Archaeologists found walls, pottery, tools, weapons and waste fields (middens) — mapping and charting as they went — permitting the reconstructions I picture here. When the field work was complete, the archaeologists followed common practice, covering the ruins to protect them. The standard wisdom is that later studies, benefitting from more advanced technology or informed by adjacent work, will make it possible to derive further information by digging again.

Instead of seeing ruins at Mattocks, you’re going to use your imagination, with some assistance from the Mimbres Culture Heritage organization. Follow the path.

Below, you’re looking east. The trees at the foot of the brown hills mark the course of the Mimbres River, immediately beside the village site.

Mattocks site Brad Nixon 6472 680

The community farmed a considerable portion of the flood plain, and hunters ranged far up those hills and the rugged territory beyond, some of which is now the federally protected Gila Wilderness.

Throughout the site, there are display boards describing the portions of the village near you, like this one.

Mattocks diagram Brad Nixon 6478 680

There are also individual reconstructions of  living structures that are now beneath the soil.

Mimbres model Brad Nixon 6494 680

Seeing a Place That Is No Longer “There”

Even without visible structures, you can imagine the life of an ancient community.

The Mimbres possessed only stone tools — no metal — advanced pottery-making skills, a knowledge of farming, hunting, food-gathering and making clothes. What would it be like to sustain a community with those capabilities and limitations?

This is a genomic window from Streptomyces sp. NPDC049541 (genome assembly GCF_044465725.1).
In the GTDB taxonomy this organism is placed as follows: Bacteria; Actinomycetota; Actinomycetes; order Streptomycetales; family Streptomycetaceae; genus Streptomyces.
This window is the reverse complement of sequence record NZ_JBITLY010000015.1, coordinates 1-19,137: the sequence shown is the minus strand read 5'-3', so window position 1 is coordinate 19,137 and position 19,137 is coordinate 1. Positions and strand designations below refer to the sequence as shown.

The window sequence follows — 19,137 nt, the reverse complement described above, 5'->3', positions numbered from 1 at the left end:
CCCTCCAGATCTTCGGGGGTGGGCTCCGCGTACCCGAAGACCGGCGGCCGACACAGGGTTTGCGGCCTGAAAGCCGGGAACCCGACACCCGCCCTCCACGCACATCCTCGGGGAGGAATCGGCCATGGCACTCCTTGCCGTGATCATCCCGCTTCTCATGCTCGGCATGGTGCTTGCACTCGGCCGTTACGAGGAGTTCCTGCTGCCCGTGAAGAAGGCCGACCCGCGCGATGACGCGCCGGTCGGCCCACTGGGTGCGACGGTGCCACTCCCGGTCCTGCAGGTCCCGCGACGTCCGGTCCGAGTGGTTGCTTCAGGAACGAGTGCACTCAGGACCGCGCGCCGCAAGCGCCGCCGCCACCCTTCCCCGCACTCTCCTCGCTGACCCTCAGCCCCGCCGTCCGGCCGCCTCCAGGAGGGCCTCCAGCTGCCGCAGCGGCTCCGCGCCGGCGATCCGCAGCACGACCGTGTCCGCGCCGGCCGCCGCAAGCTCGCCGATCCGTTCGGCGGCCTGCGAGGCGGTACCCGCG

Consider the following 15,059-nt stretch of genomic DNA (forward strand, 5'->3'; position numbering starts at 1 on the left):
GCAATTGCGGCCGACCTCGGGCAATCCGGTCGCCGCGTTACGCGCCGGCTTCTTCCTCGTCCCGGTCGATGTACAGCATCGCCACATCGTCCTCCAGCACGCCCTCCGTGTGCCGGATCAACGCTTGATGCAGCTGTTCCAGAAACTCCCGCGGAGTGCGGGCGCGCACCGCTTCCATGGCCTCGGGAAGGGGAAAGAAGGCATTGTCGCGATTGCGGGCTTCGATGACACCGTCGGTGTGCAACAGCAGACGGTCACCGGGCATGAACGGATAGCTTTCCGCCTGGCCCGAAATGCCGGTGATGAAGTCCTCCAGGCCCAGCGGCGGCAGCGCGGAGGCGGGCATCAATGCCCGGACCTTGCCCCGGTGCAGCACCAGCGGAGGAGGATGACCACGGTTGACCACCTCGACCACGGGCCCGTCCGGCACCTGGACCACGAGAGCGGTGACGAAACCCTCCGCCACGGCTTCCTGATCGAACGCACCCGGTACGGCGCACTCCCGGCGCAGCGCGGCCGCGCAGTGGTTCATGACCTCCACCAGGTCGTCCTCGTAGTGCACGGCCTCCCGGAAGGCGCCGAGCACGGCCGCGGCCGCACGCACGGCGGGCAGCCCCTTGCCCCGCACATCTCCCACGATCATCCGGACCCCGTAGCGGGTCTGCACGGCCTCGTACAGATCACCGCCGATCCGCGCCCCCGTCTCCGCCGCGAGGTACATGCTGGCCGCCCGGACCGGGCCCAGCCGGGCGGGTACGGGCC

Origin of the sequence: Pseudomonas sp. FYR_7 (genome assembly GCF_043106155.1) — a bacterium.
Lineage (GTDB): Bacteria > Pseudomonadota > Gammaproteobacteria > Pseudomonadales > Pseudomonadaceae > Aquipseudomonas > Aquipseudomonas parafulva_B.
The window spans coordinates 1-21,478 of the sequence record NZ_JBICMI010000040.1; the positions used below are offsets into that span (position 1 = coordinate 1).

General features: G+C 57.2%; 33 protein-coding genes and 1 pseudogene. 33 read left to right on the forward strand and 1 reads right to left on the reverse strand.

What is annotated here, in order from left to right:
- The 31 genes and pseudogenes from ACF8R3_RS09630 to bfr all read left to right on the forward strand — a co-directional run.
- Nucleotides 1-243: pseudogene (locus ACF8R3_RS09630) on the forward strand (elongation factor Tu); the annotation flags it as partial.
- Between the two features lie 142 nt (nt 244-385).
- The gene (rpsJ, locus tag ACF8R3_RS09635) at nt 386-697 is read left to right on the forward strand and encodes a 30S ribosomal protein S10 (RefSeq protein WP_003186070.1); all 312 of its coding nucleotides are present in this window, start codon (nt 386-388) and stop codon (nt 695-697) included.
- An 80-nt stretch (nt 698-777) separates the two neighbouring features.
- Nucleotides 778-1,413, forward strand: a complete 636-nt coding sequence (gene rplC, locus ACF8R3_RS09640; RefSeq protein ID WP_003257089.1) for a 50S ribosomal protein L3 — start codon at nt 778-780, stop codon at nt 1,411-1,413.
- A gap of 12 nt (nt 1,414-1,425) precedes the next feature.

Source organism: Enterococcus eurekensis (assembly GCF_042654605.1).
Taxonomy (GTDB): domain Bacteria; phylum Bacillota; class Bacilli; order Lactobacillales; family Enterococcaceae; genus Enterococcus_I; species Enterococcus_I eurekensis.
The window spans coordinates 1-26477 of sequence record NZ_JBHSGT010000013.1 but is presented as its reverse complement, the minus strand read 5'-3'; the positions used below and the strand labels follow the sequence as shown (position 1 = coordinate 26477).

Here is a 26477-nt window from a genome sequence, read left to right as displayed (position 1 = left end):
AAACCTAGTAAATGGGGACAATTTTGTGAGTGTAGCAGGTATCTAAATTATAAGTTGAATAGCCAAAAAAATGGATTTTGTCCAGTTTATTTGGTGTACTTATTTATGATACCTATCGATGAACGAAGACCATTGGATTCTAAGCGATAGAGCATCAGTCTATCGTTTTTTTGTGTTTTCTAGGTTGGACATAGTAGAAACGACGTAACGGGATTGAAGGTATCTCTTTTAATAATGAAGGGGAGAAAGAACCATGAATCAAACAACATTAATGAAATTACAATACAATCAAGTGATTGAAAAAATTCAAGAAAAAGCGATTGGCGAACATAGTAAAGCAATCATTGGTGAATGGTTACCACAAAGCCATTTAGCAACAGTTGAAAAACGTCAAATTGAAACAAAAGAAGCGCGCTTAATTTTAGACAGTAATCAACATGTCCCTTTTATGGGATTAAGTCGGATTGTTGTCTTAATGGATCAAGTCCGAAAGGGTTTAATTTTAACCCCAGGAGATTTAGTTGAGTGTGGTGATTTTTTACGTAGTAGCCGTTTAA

What was daily life like? What was it like in winter? How much work did it require to gather and prepare food, collect firewood, build and maintain housing, raise children? Who had the nearly endless task of carrying pots to the river, filling them with water, carrying them back, then repeating the trip?

The Mimbres, like contemporaneous southwestern Puebloan societies, possessed no known form of writing. We have only artifacts, pottery and an understanding of their farming and hunting practices. Although we’ve learned a reasonable amount about their culture, much has been lost through the looting and destruction of many sites.

We can only stand under the western sky, ask and wonder.

Mattocks Site Brad Nixon 6500 680

Visiting the Mattocks Ruin

The Mattocks Ruin is located on the edge of the village of Mimbres at mile marker 4 on Route 35. From Silver City, take Rt. 180 east, then Route 152, turn left on Rt. 35. The site is on the right, marked by a road sign.

Mimbres Map Google

The routes are all paved, progressively narrower and slower as you travel from Silver City to Mimbres, through lovely high desert country.

Tucson is about 3-1/2 hours west. Las Cruces is about two hours southeast.

For more information visit the Mimbres Culture Heritage Site website at this link.

A informative and attractive book for learning more about the Mimbres, with many excellent photographs, is Mimbres Pottery, Ancient Art of the American Southwest, Brody et al, Hudson Hills Press, New York, 1983.

Appreciation to the volunteers and docents of the Mimbres Heritage Culture Site who provided valuable information, answered many questions, and deserve credit for their work in preserving the Mattocks Ruin.

© Brad Nixon 2019. Pottery photographed in the collection of the Western New Mexico University Museum, and may not be used for commercial purposes. Excavation photograph by Paul Minnis © The Mimbres Foundation, and may not be used for any commercial purpose. Map © Google.


  1. I’d forgotten where the name ‘Mimbres’ originated. Thanks for including that in your previous post: (“Mimbres” is the plural of the Spanish word for “willow,” and the river valley is home to native willows.) From your photos, it seems the willows function there much as the cottonwoods do in western Kansas, and the cypress in Texas: signs to the traveler that there’s water ahead.

    Liked by 1 person

    • Yes. Absolutely. And all across the southwest. Line of trees ahead? Water! Or at least the hope of water. Good observation.